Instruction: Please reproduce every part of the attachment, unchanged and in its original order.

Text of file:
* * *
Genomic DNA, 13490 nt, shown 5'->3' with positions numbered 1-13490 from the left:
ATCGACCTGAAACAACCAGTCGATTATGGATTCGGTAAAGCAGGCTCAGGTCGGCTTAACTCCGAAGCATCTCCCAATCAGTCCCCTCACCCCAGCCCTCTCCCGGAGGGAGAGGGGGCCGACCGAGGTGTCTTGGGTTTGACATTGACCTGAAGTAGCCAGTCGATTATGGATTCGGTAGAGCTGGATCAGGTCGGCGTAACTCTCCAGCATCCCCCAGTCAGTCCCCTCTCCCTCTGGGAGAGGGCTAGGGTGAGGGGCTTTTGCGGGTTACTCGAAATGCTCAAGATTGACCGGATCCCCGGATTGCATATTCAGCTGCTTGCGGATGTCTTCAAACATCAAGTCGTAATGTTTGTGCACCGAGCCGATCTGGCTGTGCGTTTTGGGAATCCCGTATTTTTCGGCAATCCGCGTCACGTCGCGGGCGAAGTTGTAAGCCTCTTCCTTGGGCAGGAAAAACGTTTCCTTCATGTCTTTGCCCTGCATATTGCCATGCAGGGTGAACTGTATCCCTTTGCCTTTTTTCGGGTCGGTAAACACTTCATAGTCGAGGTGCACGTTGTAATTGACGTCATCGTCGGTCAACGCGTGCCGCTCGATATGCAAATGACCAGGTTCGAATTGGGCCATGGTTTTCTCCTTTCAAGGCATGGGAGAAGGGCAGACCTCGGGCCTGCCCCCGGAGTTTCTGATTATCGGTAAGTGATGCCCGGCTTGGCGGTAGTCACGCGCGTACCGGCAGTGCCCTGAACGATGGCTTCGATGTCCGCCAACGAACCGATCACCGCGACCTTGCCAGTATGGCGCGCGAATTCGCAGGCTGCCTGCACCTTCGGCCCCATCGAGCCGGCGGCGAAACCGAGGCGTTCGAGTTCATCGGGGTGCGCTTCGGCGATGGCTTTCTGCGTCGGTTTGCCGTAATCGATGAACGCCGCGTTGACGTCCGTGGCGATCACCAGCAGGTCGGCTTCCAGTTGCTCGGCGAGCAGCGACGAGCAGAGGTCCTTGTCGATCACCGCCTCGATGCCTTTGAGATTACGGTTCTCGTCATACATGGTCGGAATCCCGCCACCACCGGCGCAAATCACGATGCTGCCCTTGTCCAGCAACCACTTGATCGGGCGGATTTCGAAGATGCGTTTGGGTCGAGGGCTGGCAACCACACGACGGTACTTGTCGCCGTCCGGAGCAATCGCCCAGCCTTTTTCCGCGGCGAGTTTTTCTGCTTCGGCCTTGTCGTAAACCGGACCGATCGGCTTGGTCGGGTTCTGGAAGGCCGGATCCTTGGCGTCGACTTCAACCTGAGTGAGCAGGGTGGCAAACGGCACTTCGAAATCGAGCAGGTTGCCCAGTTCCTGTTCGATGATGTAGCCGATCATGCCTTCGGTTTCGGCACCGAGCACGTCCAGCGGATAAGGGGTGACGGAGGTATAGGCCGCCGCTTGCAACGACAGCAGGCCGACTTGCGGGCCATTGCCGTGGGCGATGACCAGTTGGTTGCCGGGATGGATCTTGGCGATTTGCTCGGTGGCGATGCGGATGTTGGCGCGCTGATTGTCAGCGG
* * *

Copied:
Genomic DNA, 13490 nt, shown 5'->3' with positions numbered 1-13490 from the left:
ATCGACCTGAAACAACCAGTCGATTATGGATTCGGTAAAGCAGGCTCAGGTCGGCTTAACTCCGAAGCATCTCCCAATCAGTCCCCTCACCCCAGCCCTCTCCCGGAGGGAGAGGGGGCCGACCGAGGTGTCTTGGGTTTGACATTGACCTGAAGTAGCCAGTCGATTATGGATTCGGTAGAGCTGGATCAGGTCGGCGTAACTCTCCAGCATCCCCCAGTCAGTCCCCTCTCCCTCTGGGAGAGGGCTAGGGTGAGGGGCTTTTGCGGGTTACTCGAAATGCTCAAGATTGACCGGATCCCCGGATTGCATATTCAGCTGCTTGCGGATGTCTTCAAACATCAAGTCGTAATGTTTGTGCACCGAGCCGATCTGGCTGTGCGTTTTGGGAATCCCGTATTTTTCGGCAATCCGCGTCACGTCGCGGGCGAAGTTGTAAGCCTCTTCCTTGGGCAGGAAAAACGTTTCCTTCATGTCTTTGCCCTGCATATTGCCATGCAGGGTGAACTGTATCCCTTTGCCTTTTTTCGGGTCGGTAAACACTTCATAGTCGAGGTGCACGTTGTAATTGACGTCATCGTCGGTCAACGCGTGCCGCTCGATATGCAAATGACCAGGTTCGAATTGGGCCATGGTTTTCTCCTTTCAAGGCATGGGAGAAGGGCAGACCTCGGGCCTGCCCCCGGAGTTTCTGATTATCGGTAAGTGATGCCCGGCTTGGCGGTAGTCACGCGCGTACCGGCAGTGCCCTGAACGATGGCTTCGATGTCCGCCAACGAACCGATCACCGCGACCTTGCCAGTATGGCGCGCGAATTCGCAGGCTGCCTGCACCTTCGGCCCCATCGAGCCGGCGGCGAAACCGAGGCGTTCGAGTTCATCGGGGTGCGCTTCGGCGATGGCTTTCTGCGTCGGTTTGCCGTAATCGATGAACGCCGCGTTGACGTCCGTGGCGATCACCAGCAGGTCGGCTTCCAGTTGCTCGGCGAGCAGCGACGAGCAGAGGTCCTTGTCGATCACCGCCTCGATGCCTTTGAGATTACGGTTCTCGTCATACATGGTCGGAATCCCGCCACCACCGGCGCAAATCACGATGCTGCCCTTGTCCAGCAACCACTTGATCGGGCGGATTTCGAAGATGCGTTTGGGTCGAGGGCTGGCAACCACACGACGGTACTTGTCGCCGTCCGGAGCAATCGCCCAGCCTTTTTCCGCGGCGAGTTTTTCTGCTTCGGCCTTGTCGTAAACCGGACCGATCGGCTTGGTCGGGTTCTGGAAGGCCGGATCCTTGGCGTCGACTTCAACCTGAGTGAGCAGGGTGGCAAACGGCACTTCGAAATCGAGCAGGTTGCCCAGTTCCTGTTCGATGATGTAGCCGATCATGCCTTCGGTTTCGGCACCGAGCACGTCCAGCGGATAAGGGGTGACGGAGGTATAGGCCGCCGCTTGCAACGACAGCAGGCCGACTTGCGGGCCATTGCCGTGGGCGATGACCAGTTGGTTGCCGGGATGGATCTTGGCGATTTGCTCGGTGGCGATGCGGATGTTGGCGCGCTGATTGTCAGCGG